First, to address Rabbi Katz’ alternative view, that with the advent of the vaccine, the proper blessing is הגומל/ha’gomel, in gratitude for surviving a mortal threat. I concur that if someone actually had Covid and recovered, this would be appropriate. Likewise if one were working in a hospital or nursing facility where Covid raged, and one came out safely. Once we’re all back together in synagogue maybe we will recite this blessing at the Torah, en masse. But I’m not prepared to recite it now, as the vaccine is just rolling-out, even if I myself receive it. People are still getting sick and dying! They still need to invoke a different Talmudic blessing [Ketubot 8b]: Barukh Atah Adonay, otzer hamagefa!/Blessed are You, who stops this plague! It seems to me both premature and in poor taste to bench gomel now when so many are still in the woods, not to mention, it violates the rabbinic maxim: Don’t open your mouth [i.e. provoke] Satan.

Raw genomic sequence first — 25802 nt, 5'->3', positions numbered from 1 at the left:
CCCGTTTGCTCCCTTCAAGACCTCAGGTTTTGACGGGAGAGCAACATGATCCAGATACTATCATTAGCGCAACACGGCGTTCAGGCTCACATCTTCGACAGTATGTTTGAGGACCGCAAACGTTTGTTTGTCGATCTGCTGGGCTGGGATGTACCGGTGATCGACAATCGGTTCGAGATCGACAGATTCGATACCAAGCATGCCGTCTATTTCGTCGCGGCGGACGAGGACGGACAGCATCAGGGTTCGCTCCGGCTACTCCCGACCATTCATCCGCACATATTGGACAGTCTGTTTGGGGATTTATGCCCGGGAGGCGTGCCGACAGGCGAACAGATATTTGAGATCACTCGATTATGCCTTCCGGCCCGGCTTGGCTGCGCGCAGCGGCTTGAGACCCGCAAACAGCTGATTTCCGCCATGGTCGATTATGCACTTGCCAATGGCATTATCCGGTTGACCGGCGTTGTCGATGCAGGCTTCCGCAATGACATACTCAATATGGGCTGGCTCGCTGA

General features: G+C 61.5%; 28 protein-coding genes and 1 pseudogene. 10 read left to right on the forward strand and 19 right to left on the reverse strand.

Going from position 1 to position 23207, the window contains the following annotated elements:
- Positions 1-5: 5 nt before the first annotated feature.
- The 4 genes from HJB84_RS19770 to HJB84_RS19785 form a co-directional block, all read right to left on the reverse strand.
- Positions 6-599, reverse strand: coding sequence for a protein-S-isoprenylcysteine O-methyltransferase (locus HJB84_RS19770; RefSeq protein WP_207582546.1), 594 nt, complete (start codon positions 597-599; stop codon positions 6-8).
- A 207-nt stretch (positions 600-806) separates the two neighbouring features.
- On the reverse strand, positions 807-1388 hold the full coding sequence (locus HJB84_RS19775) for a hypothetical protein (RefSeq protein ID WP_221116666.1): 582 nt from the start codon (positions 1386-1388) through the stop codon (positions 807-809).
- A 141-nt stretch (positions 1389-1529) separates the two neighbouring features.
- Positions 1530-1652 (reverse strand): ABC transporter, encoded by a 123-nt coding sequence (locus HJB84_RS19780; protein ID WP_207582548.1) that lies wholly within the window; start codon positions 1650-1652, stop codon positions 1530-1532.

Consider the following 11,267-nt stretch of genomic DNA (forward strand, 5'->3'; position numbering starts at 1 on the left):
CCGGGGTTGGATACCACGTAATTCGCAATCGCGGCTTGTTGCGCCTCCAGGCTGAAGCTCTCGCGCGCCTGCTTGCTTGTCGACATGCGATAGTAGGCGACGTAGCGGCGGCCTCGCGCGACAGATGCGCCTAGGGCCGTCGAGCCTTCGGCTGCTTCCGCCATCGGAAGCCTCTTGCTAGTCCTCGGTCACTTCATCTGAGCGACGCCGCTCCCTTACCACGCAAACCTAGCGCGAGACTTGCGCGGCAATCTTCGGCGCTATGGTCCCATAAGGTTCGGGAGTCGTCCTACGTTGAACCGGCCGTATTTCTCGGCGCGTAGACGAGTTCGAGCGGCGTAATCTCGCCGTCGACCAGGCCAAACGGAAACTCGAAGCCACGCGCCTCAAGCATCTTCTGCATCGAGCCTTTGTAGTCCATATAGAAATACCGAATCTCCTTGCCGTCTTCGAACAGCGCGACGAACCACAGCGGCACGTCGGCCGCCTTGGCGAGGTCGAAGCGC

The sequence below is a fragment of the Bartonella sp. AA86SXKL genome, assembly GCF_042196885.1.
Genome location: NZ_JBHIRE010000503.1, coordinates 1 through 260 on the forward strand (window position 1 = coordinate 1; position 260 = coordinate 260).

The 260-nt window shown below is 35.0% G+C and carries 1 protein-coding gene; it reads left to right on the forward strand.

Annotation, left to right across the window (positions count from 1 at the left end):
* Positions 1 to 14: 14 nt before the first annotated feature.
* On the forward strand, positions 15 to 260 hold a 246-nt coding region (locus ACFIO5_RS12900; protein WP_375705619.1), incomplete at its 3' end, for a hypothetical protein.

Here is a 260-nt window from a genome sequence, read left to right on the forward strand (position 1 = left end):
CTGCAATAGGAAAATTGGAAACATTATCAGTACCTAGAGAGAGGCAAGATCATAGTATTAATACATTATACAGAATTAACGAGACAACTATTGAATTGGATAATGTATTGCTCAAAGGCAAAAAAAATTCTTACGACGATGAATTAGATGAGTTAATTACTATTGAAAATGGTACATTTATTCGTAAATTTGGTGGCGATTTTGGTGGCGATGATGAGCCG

Instead, I favor one of the Talmud’s two expressions of gratitude for happy events, each instituted to express simhat halev/a joyful heart. In the words of the Mishna, Berakhot Ch. 9:
עַל הַגְּשָׁמִים וְעַל הַבְּשׂוֹרוֹת הַטּוֹבוֹת אוֹמֵר בָּרוּךְ הַטּוֹב וְהַמֵּטִיב… בָּנָה בַיִת חָדָשׁ, וְקָנָה כֵלִים חֲדָשִׁים, אוֹמֵר בָּרוּךְ שֶׁהֶחֱיָנו,
“Upon rains and good tidings, one should say Barukh Ata Adonay … ha’tov ve’ha’metiv/Who is Good and Beneficent … If one built a new house or bought new items, one should say Barukh Atah Adonay … Shehechiyanu, vekiyemany, vehiganua lazeman hazeh/Who kept us alive, sustained us and brought us to this moment.”